Boatswain's Mate 2nd Class Mark Aktabowski paints aboard the cruiser Mobile Bay on Jan. 3 while deployed to 5th fleet. The Navy has begun employing a new paint that lasts longer and requires fewer coats. (MC2 Armando Gonzales / Navy)
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The Navy’s old paints, while easy to apply, too soon become chalky and fade away. But the new polysiloxane paint lasts longer and holds its haze gray color, and Naval Surface Forces is pushing ships to use the more durable paint for exterior surfaces.
SURFOR, in a December message, gave guidelines for using the new paint, an epoxy that comes in two buckets sailors must mix together before applying.
"These coatings are extremely durable, corrosion-, chemical- and abrasion-resistant and can be scrubbed clean to remove stains, greatly reducing the need for cosmetic touch-up or over-coating," the message reads.
Among the guidelines spelled out in the message:
SURFOR now requires polysiloxane paint for depot and intermediate-level maintenance on exteriors above the waterline, including the freeboard, superstructure, stacks and masts.
Old silicone alkyd paints are still allowed in limited amounts. Once a ship switches to the polysiloxane, it can’t paint over it with the older paint since the benefits of the new paint will be eliminated.
One-gallon touch-up kits are available to paint over areas that can’t be scrubbed clean.
Polysiloxane applies best to a "clean, bare-blasted surface." Because of this, the first coating can only be applied during an availability or in the yards.
Your time spent toiling away with a needle gun is about to lessen.
Naval Sea Systems Command is rolling out a new topside paint for surface ships that does a better job of preventing corrosion. The new paint will keep ships in good condition longer and take less work to keep them looking shipshape.
NAVSEA says that current silicone alkyd paints fade, stain or peel in as little as 18 months, but the new polysiloxane coating could last up to five times longer, or 7½ years. Navy officials like that it will cut down on maintenance and therefore save money.
Sailors will no doubt appreciate the fact it's less time spent painting in the long run.
The new paint can be applied with either a brush, roller or spray system, either directly to metal or atop a polymer undercoating that provides an additional layer of protection. It takes one fewer coat than its predecessor. Corroded surfaces still need to be addressed with a needle gun when applying new coats, but officials said the grimy, uncomfortable work will be less frequent.
"I know that's shocking to the sailors in the room," said Rear Adm. Matthew Klunder, chief of naval research during a Jan. 16 speech at the Surface Navy Association's annual symposium in Arlington, Va.
Officers may find the savings just as shocking, said Lawrence Schuette, the acting director of research at the Office of Naval Research. In all, the new coating is projected to save 57,000 man- hours of labor every year between the ships' crews and yard workers.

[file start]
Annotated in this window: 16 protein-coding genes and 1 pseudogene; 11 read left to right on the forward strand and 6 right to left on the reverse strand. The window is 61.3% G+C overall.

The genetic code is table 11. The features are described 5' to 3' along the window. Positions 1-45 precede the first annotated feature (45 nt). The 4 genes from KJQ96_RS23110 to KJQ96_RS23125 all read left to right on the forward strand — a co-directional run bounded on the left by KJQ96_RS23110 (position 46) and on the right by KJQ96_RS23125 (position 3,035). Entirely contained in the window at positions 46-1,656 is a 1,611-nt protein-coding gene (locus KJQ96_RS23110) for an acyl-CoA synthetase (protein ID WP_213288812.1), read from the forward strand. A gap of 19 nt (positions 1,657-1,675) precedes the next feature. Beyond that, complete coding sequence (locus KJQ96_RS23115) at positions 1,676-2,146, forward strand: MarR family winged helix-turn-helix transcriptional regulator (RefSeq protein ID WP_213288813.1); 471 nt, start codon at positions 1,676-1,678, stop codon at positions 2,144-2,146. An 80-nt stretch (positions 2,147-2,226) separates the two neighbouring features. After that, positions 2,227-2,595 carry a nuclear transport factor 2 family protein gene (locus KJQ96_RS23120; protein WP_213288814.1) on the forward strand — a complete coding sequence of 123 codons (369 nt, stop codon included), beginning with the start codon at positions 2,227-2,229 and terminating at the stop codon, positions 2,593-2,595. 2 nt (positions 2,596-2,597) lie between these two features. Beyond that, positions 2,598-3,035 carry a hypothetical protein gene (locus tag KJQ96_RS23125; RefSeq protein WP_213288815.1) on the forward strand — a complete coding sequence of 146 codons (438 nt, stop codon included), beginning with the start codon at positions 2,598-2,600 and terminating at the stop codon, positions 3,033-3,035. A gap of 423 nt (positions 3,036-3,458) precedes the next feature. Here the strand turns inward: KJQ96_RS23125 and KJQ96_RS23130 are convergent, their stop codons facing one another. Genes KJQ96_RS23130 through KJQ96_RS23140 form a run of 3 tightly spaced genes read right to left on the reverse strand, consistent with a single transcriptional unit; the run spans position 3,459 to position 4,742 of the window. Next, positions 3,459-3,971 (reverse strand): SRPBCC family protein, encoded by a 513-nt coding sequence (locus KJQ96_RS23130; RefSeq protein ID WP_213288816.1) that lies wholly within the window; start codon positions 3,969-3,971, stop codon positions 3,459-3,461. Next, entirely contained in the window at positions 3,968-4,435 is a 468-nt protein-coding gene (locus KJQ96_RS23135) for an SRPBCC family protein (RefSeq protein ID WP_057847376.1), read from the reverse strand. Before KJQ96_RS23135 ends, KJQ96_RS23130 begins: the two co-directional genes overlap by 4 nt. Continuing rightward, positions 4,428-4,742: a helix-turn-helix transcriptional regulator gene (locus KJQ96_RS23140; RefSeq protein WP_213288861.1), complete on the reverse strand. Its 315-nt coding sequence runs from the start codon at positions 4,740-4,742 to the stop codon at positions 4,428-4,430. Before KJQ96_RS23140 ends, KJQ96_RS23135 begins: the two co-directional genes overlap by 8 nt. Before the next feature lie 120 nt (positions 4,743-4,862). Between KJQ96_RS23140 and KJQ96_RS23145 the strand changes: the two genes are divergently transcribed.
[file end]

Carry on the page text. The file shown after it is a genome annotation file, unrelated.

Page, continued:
So far it's the standard paint only on surface ships above the waterline, but Klunder said it's being evaluated for under the waterline and aircraft, as well.
Maintenance time for the submarine that will replace the Virginia class could be reduced enough to get one to two additional deployments before a boat reaches the end of its service life.
"I would simply say that we have fewer people onboard today and they're very, very busy — either maintaining their ship or training or operating their equipment. This will give them more time to do tasks related to war fighting," Schuette said.
In a presentation at the symposium, Mark Ingle, NAVSEA's technical warrant holder for coatings and corrosion control, said the new coating does a better job holding its color than the paint it replaces. Some older paints turned slightly pink as they aged.
The new polysiloxane paint, from NCP Coatings Inc. in Niles, Mich., is effective because it's, in a way, "pre-aged."
The current paint weakens faster on a ship's surface because, as it faces heat, sunlight and sea salt, oxidation occurs. The new paint is already oxidized, so it doesn't weaken after it has been applied, he said.
Because a coat of the polysiloxane paint lasts longer, it means that it will last through a deployment, doing a better job of controlling corrosion. Coatings that quickly wear out sometimes could not be addressed during a cruise because sailors couldn't do the required work without getting in the way of crucial operations. For example, nonstop helicopter sorties make it tough to find enough time to paint around a flight deck, Schuette said.
Officials could not provide the price per gallon, but Schuette said the new paint costs around 30 percent more than the silicone ones. But the new paint only requires two coats, instead of the silicone varieties that require 3½ coats, Schuette said. That would make the new paint ultimately cost less.
And there is a greater savings over time, since the new paint doesn't need to be replaced as frequently, he added.
So far, it's been used on the cruiser Cape St. George, amphibious dock landing ships Gunston Hall and Oak Hill, destroyer Hopper and amphibious transport dock Mesa Verde as part of an ONR effort to demonstrate the new paint.
When put to mass use, the money-saving potential could be significant. According to one Navy study, corrosion costs around $7 billion per year, or a quarter of the maintenance budget. Of that, $3.1 billion is spent on ships and submarines, while another $2.6 billion is spent on aviation. The rest is spent on ground vehicles and facilities.